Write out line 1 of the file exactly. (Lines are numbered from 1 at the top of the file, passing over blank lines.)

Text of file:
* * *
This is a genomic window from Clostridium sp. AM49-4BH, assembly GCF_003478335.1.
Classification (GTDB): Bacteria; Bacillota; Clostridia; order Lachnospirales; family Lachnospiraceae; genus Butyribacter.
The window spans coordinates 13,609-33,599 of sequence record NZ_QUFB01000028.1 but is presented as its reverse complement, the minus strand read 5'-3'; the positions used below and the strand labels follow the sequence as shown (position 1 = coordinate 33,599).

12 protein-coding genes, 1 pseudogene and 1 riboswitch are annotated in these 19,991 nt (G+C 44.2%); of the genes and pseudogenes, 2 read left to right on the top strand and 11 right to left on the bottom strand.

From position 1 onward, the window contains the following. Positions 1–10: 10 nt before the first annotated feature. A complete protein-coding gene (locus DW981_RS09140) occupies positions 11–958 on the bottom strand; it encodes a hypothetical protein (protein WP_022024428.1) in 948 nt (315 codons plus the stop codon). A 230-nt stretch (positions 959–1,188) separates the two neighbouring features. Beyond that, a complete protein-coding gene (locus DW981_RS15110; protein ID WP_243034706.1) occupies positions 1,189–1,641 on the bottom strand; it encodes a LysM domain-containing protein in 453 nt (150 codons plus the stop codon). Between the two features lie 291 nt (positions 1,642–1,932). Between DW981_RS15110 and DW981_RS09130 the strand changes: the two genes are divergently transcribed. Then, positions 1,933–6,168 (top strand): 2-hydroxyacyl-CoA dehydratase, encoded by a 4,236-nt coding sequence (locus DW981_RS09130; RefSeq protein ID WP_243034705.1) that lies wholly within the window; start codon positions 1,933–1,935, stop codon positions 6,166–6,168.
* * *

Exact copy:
This is a genomic window from Clostridium sp. AM49-4BH, assembly GCF_003478335.1.